More Christmas Cheer, Less Credit Card Fear

by Lauren Roberts, Communications Officer

Here we go. The big countdown to Christmas. The season of shiny lights and even shinier deals. A time when the stores pull out all the stops trying to woo you; luring you to buy more things than perhaps necessary.

For most people, the festive season brings with it, not only good tidings and cheer but the ability to rack up significant debts. However, by taking the time to look at your finances now you might just be able to enjoy the celebrations, stress-free (well, almost).

If you are in a position to do so, saving in advance for those big purchases, even if you can only save a little, helps you get more for your money and takes the pressure off those January bills. However, for a lot of people using a credit card may be the most realistic way to manage Christmas. And if you use it well it can be a really useful tool; you can borrow for nothing, get extra protection on your purchases and even reward points or cashback when you spend. But, use it unwisely and you could end up paying lots of interest and racking up a debt you struggle to pay off.

Millions of credit card users get stung because they either have the wrong card for their needs or do not use it in the right way, don’t let that be you. So before the holiday season is upon on us, take this opportunity to look at how you can maximise the benefits of having a credit card and avoid any costly mistakes. Enjoy the good tidings and cheer, knowing you are getting the most out of your money.

How to avoid the major pitfalls

Don’t buy things you can’t afford

I know it sounds like we’re stating the obvious, but it is very easy to get carried at away with a credit card, especially at Christmas, and the debts will quickly rack up. So, only ever spend what you can afford and know you can pay back! If you don’t, you will regret it and possibly pay for the item numerous times over before you are free from the debt.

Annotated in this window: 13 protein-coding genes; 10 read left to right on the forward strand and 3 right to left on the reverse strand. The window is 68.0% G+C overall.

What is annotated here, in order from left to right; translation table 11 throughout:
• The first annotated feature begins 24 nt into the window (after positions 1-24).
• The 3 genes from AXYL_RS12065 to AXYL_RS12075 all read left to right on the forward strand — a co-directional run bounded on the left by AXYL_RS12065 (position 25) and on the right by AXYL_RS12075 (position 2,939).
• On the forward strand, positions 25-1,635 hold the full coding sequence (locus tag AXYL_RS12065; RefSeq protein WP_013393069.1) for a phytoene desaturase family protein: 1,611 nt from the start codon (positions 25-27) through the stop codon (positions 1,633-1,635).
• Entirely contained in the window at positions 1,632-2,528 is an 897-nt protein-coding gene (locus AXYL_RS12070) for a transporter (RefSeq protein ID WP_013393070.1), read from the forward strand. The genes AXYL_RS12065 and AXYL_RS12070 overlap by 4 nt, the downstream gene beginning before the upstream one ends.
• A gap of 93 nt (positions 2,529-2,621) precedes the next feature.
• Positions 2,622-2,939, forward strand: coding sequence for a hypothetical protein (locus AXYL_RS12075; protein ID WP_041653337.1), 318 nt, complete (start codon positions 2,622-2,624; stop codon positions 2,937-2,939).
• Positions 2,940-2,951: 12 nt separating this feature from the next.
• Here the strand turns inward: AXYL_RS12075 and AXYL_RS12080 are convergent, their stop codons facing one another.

Keep Track 

Always keep track of your purchases as you go along – remember it is your money that you are spending. Closely review your monthly statements – make sure you know exactly what is coming in and out each month as this will help you stay on top of it. It will also help you to spot any potential errors on the account early on, making it easier to dispute if necessary.

Shop Around

Don’t just apply for the first card you get offered, take some time and make sure you chose the right card for you. A card’s terms and benefits have to work with your situation and your spending habits, it’s not a decision that can be based on what your friends have in their wallets.

There are lots of different sites that can help you with this, including, and, so make sure you shop around!

Pay your balance off in full

If you can, the best way to use a credit card is to clear your debts in full every month. That way, you can ignore the interest rate charged and take advantage of the cashback and reward cards on the market to cut your costs.

However, even if you can’t afford to clear the balance in full, make sure you are at least meeting the minimum payments, otherwise this will result in huge penalty charges.

Don’t be afraid to move

If you find that your current credit card isn’t offering you the best deal, don’t be afraid to move to one that is. There are a number of credit cards offering 0% interest on balances that you are transferring from other cards. They all come with transfer fees though, so make sure you are realistic about how long it will take you to clear the outstanding balance, and pick the lowest fee offered on that interest-free period. Used wisely, these can be a great way of borrowing interest-free, but make sure you keep up your minimum repayments and stick to your plan to reduce the balance by the end of the interest-free period.

Never withdraw cash

You will be charged a withdrawal fee of around 3% every time. It just simply isn’t worth it.

Avoid overseas fees

If you are using your credit card to go on holiday over the festive period just be aware that the majority of debit and credit cards charge you a foreign loading fee of around 2.5% to 3% if you use them to make purchases while abroad. However, there are some exceptions to this, so do your research.

Don’t be afraid to ask for help

If you feel that you are struggling with even your minimum repayments, it is important to act as soon as possible. There are lots of free & independent services available to help. Visit, or call 0800 138 1111 for further advice.